EPA needs to worry more about current problems than potential ones
Start building a new home on a tract of marshy land, and the U.S. Environmental Protection Agency may be on your back promptly with orders to cease and desist and hefty fines intended to show you who’s boss.
But threaten an entire city with health problems that may persist for decades and, well, the EPA may not be interested.
What happened in Flint, Michigan clearly was a failure of government at all levels. Municipal, state and federal authorities failed in their role of safeguarding the people.
About two years ago, Flint officials began drawing water for the municipality from the Flint River. They had been obtaining it from nearby Detroit, but using the river water was cheaper.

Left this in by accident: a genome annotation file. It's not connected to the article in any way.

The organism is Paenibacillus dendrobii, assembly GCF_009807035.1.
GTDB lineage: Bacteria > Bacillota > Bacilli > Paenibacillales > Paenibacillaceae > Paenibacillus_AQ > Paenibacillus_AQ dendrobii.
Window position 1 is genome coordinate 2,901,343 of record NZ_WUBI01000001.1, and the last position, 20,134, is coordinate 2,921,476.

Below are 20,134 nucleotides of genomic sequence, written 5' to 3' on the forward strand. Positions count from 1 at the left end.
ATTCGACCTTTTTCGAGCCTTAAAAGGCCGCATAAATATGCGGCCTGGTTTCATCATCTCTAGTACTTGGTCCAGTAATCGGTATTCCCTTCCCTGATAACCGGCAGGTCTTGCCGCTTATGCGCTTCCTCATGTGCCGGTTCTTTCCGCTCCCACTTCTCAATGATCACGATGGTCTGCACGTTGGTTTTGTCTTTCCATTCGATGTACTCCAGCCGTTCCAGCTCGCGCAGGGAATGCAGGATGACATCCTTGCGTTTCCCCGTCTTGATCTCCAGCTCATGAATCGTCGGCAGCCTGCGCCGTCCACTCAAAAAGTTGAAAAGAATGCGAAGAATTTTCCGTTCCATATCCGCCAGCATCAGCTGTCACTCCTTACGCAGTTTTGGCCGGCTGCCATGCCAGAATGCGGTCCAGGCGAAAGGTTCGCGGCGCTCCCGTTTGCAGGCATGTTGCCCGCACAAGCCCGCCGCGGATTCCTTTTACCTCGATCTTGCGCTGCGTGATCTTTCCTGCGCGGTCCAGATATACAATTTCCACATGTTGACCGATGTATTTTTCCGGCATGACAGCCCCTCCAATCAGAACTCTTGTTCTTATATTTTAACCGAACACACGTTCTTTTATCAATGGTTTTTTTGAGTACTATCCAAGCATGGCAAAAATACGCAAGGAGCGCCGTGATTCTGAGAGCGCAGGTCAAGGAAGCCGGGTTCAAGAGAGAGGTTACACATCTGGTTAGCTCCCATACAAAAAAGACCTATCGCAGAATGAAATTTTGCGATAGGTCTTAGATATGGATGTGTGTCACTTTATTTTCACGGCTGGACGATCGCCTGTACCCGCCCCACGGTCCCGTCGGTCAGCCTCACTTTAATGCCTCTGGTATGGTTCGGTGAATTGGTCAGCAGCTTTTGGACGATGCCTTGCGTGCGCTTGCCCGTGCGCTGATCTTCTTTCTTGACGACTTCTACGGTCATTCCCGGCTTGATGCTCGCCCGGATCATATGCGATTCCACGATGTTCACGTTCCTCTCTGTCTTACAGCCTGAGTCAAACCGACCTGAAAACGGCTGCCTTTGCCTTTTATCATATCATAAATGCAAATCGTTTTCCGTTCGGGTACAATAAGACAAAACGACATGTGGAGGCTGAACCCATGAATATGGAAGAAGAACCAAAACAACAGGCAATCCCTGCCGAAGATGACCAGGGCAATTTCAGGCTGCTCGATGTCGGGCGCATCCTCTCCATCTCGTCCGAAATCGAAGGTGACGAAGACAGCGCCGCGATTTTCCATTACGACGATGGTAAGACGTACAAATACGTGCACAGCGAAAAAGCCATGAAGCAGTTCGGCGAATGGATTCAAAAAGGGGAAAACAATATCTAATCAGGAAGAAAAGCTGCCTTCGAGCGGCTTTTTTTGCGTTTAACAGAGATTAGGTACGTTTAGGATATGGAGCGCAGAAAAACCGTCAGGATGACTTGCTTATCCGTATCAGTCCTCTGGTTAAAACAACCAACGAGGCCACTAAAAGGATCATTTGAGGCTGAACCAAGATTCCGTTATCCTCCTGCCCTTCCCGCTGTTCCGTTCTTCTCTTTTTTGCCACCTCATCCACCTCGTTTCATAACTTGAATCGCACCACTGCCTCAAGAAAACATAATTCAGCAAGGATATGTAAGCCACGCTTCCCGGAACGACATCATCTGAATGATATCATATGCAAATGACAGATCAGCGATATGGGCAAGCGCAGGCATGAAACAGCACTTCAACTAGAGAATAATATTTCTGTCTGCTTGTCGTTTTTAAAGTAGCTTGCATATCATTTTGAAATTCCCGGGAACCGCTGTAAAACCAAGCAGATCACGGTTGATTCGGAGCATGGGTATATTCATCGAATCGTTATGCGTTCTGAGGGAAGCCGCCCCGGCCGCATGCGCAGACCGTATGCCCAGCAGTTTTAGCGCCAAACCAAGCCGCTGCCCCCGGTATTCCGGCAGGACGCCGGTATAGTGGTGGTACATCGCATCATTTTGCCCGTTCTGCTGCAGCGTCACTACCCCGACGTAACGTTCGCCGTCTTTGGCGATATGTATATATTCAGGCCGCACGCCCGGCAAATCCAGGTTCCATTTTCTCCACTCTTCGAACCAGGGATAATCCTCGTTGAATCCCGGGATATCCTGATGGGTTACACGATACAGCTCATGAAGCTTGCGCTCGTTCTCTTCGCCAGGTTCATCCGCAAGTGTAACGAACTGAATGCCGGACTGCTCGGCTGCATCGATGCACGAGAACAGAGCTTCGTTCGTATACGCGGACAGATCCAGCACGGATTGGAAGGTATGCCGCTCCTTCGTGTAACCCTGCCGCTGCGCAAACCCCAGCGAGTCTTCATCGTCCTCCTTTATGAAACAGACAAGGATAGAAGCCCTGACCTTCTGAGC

Water from the river was treated improperly, however. That caused lead from the city’s water pipes to leach into water used by Flint’s nearly 100,000 residents. The practice has been corrected, but that did not occur until elevated levels of lead were detected in the blood of many Flint children.
Congress is holding hearings on the situation this week. Testimony and documents provided to lawmakers make it clear EPA officials failed badly.
An EPA scientist warned about the danger last summer. In a June 2015 memo, Miguel Del Toral cited dangerously high levels of lead in the Flint water. His superiors ignored him for months.
On Sept. 22, Toral sent a message to superiors in which he accused them of a “delay and denial” attitude toward Flint. “At every stage of the process, it seems that we spend more time trying to maintain state/local relationships than we do trying to protect the children,” he added.
Again, there is plenty of blame to go around in Flint. But clearly, EPA officials ignored their own scientist’s warnings about the problem.
Clearly, they need to get their priorities in order. They have been so busy enforcing rules on imagined or potential problems that when an imminent, real threat to children surfaces, the EPA is asleep at the switch.